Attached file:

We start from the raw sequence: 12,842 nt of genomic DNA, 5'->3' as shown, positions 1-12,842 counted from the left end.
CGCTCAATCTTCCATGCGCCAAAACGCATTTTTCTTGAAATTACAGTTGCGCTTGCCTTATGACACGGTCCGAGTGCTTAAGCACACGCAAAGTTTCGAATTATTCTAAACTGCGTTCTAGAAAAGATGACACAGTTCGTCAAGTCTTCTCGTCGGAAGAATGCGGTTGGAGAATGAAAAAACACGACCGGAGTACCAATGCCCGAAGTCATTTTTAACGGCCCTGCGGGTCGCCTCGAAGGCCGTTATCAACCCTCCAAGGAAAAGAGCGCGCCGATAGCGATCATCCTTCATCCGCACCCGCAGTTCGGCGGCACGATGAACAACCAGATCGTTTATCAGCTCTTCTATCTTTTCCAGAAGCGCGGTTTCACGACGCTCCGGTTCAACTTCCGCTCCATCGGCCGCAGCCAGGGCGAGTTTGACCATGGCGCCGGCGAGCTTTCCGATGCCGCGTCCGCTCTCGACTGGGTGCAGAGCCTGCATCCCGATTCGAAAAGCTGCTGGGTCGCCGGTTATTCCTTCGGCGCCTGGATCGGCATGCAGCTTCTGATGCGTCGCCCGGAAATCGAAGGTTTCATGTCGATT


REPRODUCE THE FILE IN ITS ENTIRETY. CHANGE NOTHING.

We start from the raw sequence: 12,842 nt of genomic DNA, 5'->3' as shown, positions 1-12,842 counted from the left end.
CGCTCAATCTTCCATGCGCCAAAACGCATTTTTCTTGAAATTACAGTTGCGCTTGCCTTATGACACGGTCCGAGTGCTTAAGCACACGCAAAGTTTCGAATTATTCTAAACTGCGTTCTAGAAAAGATGACACAGTTCGTCAAGTCTTCTCGTCGGAAGAATGCGGTTGGAGAATGAAAAAACACGACCGGAGTACCAATGCCCGAAGTCATTTTTAACGGCCCTGCGGGTCGCCTCGAAGGCCGTTATCAACCCTCCAAGGAAAAGAGCGCGCCGATAGCGATCATCCTTCATCCGCACCCGCAGTTCGGCGGCACGATGAACAACCAGATCGTTTATCAGCTCTTCTATCTTTTCCAGAAGCGCGGTTTCACGACGCTCCGGTTCAACTTCCGCTCCATCGGCCGCAGCCAGGGCGAGTTTGACCATGGCGCCGGCGAGCTTTCCGATGCCGCGTCCGCTCTCGACTGGGTGCAGAGCCTGCATCCCGATTCGAAAAGCTGCTGGGTCGCCGGTTATTCCTTCGGCGCCTGGATCGGCATGCAGCTTCTGATGCGTCGCCCGGAAATCGAAGGTTTCATGTCGATT